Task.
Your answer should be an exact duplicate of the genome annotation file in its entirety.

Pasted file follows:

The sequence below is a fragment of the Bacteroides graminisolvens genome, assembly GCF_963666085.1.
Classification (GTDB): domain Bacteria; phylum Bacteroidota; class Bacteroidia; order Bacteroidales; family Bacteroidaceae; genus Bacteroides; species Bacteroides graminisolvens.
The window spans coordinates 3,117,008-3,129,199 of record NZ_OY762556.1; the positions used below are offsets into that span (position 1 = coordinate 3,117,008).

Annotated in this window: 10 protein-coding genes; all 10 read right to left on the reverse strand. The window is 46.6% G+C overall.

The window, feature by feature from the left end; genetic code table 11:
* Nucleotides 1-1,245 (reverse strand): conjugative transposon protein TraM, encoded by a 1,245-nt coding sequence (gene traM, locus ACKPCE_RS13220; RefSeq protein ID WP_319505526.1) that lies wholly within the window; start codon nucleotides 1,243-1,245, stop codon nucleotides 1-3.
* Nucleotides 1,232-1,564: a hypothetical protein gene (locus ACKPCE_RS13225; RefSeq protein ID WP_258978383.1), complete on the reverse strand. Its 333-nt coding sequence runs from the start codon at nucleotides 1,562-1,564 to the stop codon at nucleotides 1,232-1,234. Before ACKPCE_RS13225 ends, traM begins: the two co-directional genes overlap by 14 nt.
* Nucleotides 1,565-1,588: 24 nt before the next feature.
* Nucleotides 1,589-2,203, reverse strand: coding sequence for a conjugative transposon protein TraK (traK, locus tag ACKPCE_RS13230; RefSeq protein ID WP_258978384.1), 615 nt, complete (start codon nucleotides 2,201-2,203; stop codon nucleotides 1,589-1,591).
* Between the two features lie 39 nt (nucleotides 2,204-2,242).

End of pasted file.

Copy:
The sequence below is a fragment of the Bacteroides graminisolvens genome, assembly GCF_963666085.1.
Classification (GTDB): domain Bacteria; phylum Bacteroidota; class Bacteroidia; order Bacteroidales; family Bacteroidaceae; genus Bacteroides; species Bacteroides graminisolvens.
The window spans coordinates 3,117,008-3,129,199 of record NZ_OY762556.1; the positions used below are offsets into that span (position 1 = coordinate 3,117,008).

Annotated in this window: 10 protein-coding genes; all 10 read right to left on the reverse strand. The window is 46.6% G+C overall.

The window, feature by feature from the left end; genetic code table 11:
* Nucleotides 1-1,245 (reverse strand): conjugative transposon protein TraM, encoded by a 1,245-nt coding sequence (gene traM, locus ACKPCE_RS13220; RefSeq protein ID WP_319505526.1) that lies wholly within the window; start codon nucleotides 1,243-1,245, stop codon nucleotides 1-3.
* Nucleotides 1,232-1,564: a hypothetical protein gene (locus ACKPCE_RS13225; RefSeq protein ID WP_258978383.1), complete on the reverse strand. Its 333-nt coding sequence runs from the start codon at nucleotides 1,562-1,564 to the stop codon at nucleotides 1,232-1,234. Before ACKPCE_RS13225 ends, traM begins: the two co-directional genes overlap by 14 nt.
* Nucleotides 1,565-1,588: 24 nt before the next feature.
* Nucleotides 1,589-2,203, reverse strand: coding sequence for a conjugative transposon protein TraK (traK, locus tag ACKPCE_RS13230; RefSeq protein ID WP_258978384.1), 615 nt, complete (start codon nucleotides 2,201-2,203; stop codon nucleotides 1,589-1,591).
* Between the two features lie 39 nt (nucleotides 2,204-2,242).